We’re reading the same paper, but we’re getting different messages.

Earlier I posted about an interesting paper by Jankó and colleagues in Geoforum about similarities and differences in citation patterns between the IPCC and the NIPCC.  It turns out I wasn’t the only one interested in it.

It was pointed out to me that Judith Curry, Watts Up With That and the Heartland Institute have all written posts about the paper.  Their key takeaway message seems to come from the fact that the citations between the two are similar, and that Jankó and co-authors include language that indicates that reflexively dismissing ‘skeptic’ arguments does a disservice to scientific advancement.  This does an injustice to Jankó and colleagues because it misrepresents what I believe is very interesting work into the underpinnings of scientific inquiry, particularly around climate change.  Much of the support Bast and Curry see in the paper comes from a single sentence, associated with a citation from a 2013 paper by Mayanna Lahsen.

My reading of the sentence:

But when we take the contrarian arguments seriously, there is a chance to bring together the differing views and knowledge claims of the disputing ‘interpretive communities’ (Lahsen, 2013b).

Is not to say that we need to accept their arguments as alternate fact, but to say that the reflexive dismissal of contrarian viewpoints limits our ability to engage and understand the contrarian viewpoint.  The paper itself “Anatomy of dissent: A cultural analysis of climate skepticism” certainly shows little support of skepticism. Mayanna Lahsen has done some excellent work understanding climate change denial (skepticism?) from a sociological/anthropological viewpoint.  Indeed, her arguments in the cited reference point more to the fact that scientists need to work harder to engage with skeptics in an effort to avoid cultural backlash.  She is not arguing that skeptics pose acceptable alternative models to anthropogenic climate change.  Take this sentence for “Anatomy of dissent” (the same paper cited by Jankó and colleagues):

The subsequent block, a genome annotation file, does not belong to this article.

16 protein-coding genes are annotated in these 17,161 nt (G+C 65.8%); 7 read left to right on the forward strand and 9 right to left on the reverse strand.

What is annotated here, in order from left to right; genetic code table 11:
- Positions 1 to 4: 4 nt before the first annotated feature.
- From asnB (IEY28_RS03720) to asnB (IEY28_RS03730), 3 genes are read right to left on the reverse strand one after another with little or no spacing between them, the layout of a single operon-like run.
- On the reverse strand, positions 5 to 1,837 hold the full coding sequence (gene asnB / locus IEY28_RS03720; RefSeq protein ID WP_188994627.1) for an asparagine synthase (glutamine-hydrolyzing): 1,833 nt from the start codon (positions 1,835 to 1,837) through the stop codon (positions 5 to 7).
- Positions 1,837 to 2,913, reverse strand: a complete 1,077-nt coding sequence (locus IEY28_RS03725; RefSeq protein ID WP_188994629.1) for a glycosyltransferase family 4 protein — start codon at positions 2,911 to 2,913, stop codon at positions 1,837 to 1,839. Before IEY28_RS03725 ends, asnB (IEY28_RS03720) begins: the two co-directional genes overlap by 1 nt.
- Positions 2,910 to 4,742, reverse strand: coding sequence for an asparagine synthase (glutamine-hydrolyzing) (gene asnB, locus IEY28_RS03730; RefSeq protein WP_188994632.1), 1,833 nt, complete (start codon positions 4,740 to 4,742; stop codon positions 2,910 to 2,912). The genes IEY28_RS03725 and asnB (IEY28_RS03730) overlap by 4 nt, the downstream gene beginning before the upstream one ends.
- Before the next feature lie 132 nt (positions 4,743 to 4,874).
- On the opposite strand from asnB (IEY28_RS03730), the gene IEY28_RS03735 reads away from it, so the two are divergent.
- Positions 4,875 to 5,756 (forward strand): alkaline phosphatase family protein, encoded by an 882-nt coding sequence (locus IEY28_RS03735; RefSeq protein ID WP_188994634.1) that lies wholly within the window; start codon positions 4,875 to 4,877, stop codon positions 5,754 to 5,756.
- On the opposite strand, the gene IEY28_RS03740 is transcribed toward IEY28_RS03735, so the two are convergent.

To promote their agenda, powerful backlash actors have frequently adopted deceptive strategies to create the fictitious appearance of broad grassroots and scientific support.

Does this in any way suggest that we ought to be taking contrarian arguments seriously because they are valid?  No, we are being asked to take them seriously because by understanding their backgrounds and motivations we can begin to address the causes of backlash against climate science, and move forward toward solutions.

I argued in my last post that just because the IPCC and NIPCC use the same citations, they are not equally acceptable models for global climate and climate change.  Interestingly, just because Bast, Curry and I read the same paper doesn’t mean we came to the same conclusions either.

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Assistant scientist in the Department of Geography at the University of Wisconsin, Madison. Studying paleoecology and the challenges of large data synthesis.

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